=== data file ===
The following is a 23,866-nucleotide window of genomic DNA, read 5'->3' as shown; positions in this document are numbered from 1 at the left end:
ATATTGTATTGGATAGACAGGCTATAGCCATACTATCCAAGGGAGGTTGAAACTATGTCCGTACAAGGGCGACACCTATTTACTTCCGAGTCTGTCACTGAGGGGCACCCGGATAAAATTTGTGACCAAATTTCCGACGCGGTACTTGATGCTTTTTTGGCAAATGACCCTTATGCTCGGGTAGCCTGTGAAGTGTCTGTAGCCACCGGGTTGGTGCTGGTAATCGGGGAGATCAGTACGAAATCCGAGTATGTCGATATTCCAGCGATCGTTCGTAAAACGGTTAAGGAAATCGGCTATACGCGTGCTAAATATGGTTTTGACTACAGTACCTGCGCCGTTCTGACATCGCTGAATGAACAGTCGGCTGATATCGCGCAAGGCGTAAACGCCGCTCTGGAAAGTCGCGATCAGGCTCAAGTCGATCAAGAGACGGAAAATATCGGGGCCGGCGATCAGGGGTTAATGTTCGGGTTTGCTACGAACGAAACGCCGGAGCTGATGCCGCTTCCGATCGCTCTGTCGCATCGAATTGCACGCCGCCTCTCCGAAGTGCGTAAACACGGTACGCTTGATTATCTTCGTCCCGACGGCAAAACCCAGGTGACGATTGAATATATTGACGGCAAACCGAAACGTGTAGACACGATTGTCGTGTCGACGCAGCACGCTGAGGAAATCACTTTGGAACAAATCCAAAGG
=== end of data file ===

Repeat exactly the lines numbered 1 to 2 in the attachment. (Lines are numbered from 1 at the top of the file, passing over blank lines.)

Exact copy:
The following is a 23,866-nucleotide window of genomic DNA, read 5'->3' as shown; positions in this document are numbered from 1 at the left end:
ATATTGTATTGGATAGACAGGCTATAGCCATACTATCCAAGGGAGGTTGAAACTATGTCCGTACAAGGGCGACACCTATTTACTTCCGAGTCTGTCACTGAGGGGCACCCGGATAAAATTTGTGACCAAATTTCCGACGCGGTACTTGATGCTTTTTTGGCAAATGACCCTTATGCTCGGGTAGCCTGTGAAGTGTCTGTAGCCACCGGGTTGGTGCTGGTAATCGGGGAGATCAGTACGAAATCCGAGTATGTCGATATTCCAGCGATCGTTCGTAAAACGGTTAAGGAAATCGGCTATACGCGTGCTAAATATGGTTTTGACTACAGTACCTGCGCCGTTCTGACATCGCTGAATGAACAGTCGGCTGATATCGCGCAAGGCGTAAACGCCGCTCTGGAAAGTCGCGATCAGGCTCAAGTCGATCAAGAGACGGAAAATATCGGGGCCGGCGATCAGGGGTTAATGTTCGGGTTTGCTACGAACGAAACGCCGGAGCTGATGCCGCTTCCGATCGCTCTGTCGCATCGAATTGCACGCCGCCTCTCCGAAGTGCGTAAACACGGTACGCTTGATTATCTTCGTCCCGACGGCAAAACCCAGGTGACGATTGAATATATTGACGGCAAACCGAAACGTGTAGACACGATTGTCGTGTCGACGCAGCACGCTGAGGAAATCACTTTGGAACAAATCCAAAGG